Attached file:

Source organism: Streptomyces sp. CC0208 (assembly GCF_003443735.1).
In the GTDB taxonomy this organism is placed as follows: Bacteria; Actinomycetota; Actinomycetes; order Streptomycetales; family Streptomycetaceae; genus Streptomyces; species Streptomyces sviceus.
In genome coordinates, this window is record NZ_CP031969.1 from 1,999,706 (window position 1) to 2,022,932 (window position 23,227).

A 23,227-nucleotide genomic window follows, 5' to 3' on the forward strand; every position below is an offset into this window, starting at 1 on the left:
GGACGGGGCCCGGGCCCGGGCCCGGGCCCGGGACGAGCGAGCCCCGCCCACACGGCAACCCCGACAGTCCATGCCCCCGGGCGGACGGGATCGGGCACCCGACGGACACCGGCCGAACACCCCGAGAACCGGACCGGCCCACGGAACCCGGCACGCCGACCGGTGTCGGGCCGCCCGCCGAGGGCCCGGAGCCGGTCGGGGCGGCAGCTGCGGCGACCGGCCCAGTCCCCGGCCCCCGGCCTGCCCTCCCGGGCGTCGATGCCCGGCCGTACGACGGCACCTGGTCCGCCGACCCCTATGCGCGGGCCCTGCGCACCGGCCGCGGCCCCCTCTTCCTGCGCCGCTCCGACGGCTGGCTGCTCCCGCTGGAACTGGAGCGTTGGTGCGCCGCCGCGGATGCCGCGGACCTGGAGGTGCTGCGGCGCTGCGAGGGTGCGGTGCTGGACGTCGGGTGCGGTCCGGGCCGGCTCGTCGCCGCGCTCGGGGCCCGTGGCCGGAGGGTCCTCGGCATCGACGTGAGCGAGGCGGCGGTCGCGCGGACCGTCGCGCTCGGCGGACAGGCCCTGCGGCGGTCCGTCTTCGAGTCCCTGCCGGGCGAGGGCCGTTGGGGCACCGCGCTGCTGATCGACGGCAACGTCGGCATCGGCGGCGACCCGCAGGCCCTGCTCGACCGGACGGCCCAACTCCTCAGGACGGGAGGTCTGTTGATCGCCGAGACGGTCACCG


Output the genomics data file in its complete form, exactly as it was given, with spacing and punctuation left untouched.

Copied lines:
Source organism: Streptomyces sp. CC0208 (assembly GCF_003443735.1).
In the GTDB taxonomy this organism is placed as follows: Bacteria; Actinomycetota; Actinomycetes; order Streptomycetales; family Streptomycetaceae; genus Streptomyces; species Streptomyces sviceus.
In genome coordinates, this window is record NZ_CP031969.1 from 1,999,706 (window position 1) to 2,022,932 (window position 23,227).

A 23,227-nucleotide genomic window follows, 5' to 3' on the forward strand; every position below is an offset into this window, starting at 1 on the left:
GGACGGGGCCCGGGCCCGGGCCCGGGCCCGGGACGAGCGAGCCCCGCCCACACGGCAACCCCGACAGTCCATGCCCCCGGGCGGACGGGATCGGGCACCCGACGGACACCGGCCGAACACCCCGAGAACCGGACCGGCCCACGGAACCCGGCACGCCGACCGGTGTCGGGCCGCCCGCCGAGGGCCCGGAGCCGGTCGGGGCGGCAGCTGCGGCGACCGGCCCAGTCCCCGGCCCCCGGCCTGCCCTCCCGGGCGTCGATGCCCGGCCGTACGACGGCACCTGGTCCGCCGACCCCTATGCGCGGGCCCTGCGCACCGGCCGCGGCCCCCTCTTCCTGCGCCGCTCCGACGGCTGGCTGCTCCCGCTGGAACTGGAGCGTTGGTGCGCCGCCGCGGATGCCGCGGACCTGGAGGTGCTGCGGCGCTGCGAGGGTGCGGTGCTGGACGTCGGGTGCGGTCCGGGCCGGCTCGTCGCCGCGCTCGGGGCCCGTGGCCGGAGGGTCCTCGGCATCGACGTGAGCGAGGCGGCGGTCGCGCGGACCGTCGCGCTCGGCGGACAGGCCCTGCGGCGGTCCGTCTTCGAGTCCCTGCCGGGCGAGGGCCGTTGGGGCACCGCGCTGCTGATCGACGGCAACGTCGGCATCGGCGGCGACCCGCAGGCCCTGCTCGACCGGACGGCCCAACTCCTCAGGACGGGAGGTCTGTTGATCGCCGAGACGGTCACCG